By the end of summer, many a back yard looks like a plate of spinach spaghetti. Green plastic and rubber hoses snake in all directions to tend to thirsty plants. Even if you have a sprinkler system, vegetable gardens, containers and raised beds have needs much different from those of grass monocultures.
Most houses have just one or two exterior faucets, which can mean dragging hoses from place to place all summer long. Tired of slogging around the yard to move hoses and sprinklers, we just routed hoses to central locations like our garden plot. Instead of shifting the hoses several times a week, we leave them in place and route the water flow with a series of Y connectors, using the built-in shut-offs to control the ultimate destination.
We have a number of different Y-connectors in our system, several of which are plastic Gilmour Poly Y’s. As you might expect from the name, this is a Y-shaped plastic pipe that connects water hoses. The upright of the Y is female threaded to attach to the input hose or a faucet, and the arms have male threads for attaching output hoses. The arms have individual ball valves controlled by thumb-turn handle. Align the handle to the arm and the water flows through. Set it crosswise to the arm to stop the flow. You can one valve or both, even close both if necessary. The valves also function as an inline shut-off so you don't have to go to the faucet to turn off the water.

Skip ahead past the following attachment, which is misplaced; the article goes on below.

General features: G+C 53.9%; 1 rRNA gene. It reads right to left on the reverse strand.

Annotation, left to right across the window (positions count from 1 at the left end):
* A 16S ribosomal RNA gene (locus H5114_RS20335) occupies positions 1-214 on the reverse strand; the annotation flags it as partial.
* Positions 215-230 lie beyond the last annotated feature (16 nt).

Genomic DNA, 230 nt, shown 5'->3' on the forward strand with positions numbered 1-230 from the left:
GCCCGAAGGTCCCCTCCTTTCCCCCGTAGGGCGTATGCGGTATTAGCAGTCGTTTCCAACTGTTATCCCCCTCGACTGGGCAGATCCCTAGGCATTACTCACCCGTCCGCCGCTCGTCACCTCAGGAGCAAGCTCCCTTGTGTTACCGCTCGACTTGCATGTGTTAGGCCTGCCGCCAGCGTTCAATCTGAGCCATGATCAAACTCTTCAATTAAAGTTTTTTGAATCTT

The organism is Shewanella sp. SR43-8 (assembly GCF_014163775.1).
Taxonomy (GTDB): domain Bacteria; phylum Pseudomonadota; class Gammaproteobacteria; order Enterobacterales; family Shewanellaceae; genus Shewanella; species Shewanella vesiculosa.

We've used Gilmour’s Y's for years, and know they work just fine in light use. They won't leak as long as the washers remain intact. Unfortunately, the plastic is soft enough that it’s not hard to damage the threads if you cross-thread a metal hose connector; doing this ruins the connector. Gilmour and other manufacturers make brass or aluminum Y connectors. They’re typically more durable and easier to install; but they cost more.
A Gilmour Poly Y Hose Connector is just fine for light or medium use, especially if you just install it and leave it in place for a watering season. One of its main advantages is that it’s inexpensive enough that it’s more or less disposable. We keep a couple in the toolbox as backups, just in case.